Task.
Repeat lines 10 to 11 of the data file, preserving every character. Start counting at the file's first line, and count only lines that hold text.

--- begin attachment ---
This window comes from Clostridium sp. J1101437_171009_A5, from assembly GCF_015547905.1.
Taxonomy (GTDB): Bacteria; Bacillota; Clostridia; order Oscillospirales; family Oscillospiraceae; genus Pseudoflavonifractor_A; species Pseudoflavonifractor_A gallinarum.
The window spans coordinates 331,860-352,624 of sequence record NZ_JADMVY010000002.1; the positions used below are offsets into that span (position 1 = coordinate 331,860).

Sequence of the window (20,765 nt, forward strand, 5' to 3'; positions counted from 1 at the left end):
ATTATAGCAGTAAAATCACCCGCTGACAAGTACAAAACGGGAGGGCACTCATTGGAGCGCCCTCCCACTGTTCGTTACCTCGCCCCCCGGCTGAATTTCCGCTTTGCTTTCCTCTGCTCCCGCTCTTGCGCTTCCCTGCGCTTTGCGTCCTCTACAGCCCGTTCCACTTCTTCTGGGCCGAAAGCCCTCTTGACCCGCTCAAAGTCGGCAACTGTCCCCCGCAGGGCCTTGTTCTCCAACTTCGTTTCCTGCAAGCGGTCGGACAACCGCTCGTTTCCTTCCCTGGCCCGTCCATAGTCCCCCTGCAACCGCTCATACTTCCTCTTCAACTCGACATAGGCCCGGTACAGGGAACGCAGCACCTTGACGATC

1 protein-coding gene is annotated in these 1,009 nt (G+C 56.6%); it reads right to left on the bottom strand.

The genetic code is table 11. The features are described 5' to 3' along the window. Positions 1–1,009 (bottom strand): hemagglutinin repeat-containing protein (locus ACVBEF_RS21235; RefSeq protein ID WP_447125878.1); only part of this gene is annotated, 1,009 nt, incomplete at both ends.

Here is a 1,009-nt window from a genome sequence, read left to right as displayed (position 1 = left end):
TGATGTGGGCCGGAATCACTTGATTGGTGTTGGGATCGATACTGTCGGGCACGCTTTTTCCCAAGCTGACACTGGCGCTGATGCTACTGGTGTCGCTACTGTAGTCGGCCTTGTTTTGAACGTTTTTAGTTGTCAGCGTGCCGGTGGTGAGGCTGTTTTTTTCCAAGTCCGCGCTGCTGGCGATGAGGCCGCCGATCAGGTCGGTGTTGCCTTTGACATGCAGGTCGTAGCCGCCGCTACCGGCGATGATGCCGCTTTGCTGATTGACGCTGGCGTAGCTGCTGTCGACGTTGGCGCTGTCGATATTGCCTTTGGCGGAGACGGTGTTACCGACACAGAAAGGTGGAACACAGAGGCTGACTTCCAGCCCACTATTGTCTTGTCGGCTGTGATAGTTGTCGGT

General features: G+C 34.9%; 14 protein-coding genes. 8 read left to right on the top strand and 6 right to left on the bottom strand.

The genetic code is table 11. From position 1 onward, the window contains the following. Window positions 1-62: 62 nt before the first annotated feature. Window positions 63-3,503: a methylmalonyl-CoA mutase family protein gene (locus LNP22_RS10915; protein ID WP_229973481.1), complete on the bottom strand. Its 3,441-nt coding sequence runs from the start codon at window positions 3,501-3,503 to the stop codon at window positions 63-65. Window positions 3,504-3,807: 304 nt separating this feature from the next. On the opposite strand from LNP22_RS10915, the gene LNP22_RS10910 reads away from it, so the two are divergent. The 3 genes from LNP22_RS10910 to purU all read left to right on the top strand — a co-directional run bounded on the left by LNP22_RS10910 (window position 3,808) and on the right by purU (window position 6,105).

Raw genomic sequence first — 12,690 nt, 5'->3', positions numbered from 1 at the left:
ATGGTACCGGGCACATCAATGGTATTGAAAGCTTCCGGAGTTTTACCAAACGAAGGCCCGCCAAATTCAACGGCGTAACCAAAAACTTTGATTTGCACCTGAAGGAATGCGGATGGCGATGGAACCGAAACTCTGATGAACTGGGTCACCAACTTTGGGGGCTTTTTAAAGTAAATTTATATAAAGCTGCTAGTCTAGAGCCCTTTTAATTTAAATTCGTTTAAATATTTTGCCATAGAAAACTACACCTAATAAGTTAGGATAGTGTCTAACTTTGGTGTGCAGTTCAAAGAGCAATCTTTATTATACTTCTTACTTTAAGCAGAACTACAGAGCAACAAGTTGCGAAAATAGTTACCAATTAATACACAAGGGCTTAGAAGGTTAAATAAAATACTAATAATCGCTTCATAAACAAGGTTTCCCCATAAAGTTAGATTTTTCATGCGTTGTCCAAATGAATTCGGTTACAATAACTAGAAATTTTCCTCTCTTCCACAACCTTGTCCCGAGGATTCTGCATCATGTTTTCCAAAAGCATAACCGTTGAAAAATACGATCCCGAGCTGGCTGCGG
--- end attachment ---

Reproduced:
General features: G+C 34.9%; 14 protein-coding genes. 8 read left to right on the top strand and 6 right to left on the bottom strand.

The genetic code is table 11. From position 1 onward, the window contains the following. Window positions 1-62: 62 nt before the first annotated feature. Window positions 63-3,503: a methylmalonyl-CoA mutase family protein gene (locus LNP22_RS10915; protein ID WP_229973481.1), complete on the bottom strand. Its 3,441-nt coding sequence runs from the start codon at window positions 3,501-3,503 to the stop codon at window positions 63-65. Window positions 3,504-3,807: 304 nt separating this feature from the next. On the opposite strand from LNP22_RS10915, the gene LNP22_RS10910 reads away from it, so the two are divergent. The 3 genes from LNP22_RS10910 to purU all read left to right on the top strand — a co-directional run bounded on the left by LNP22_RS10910 (window position 3,808) and on the right by purU (window position 6,105).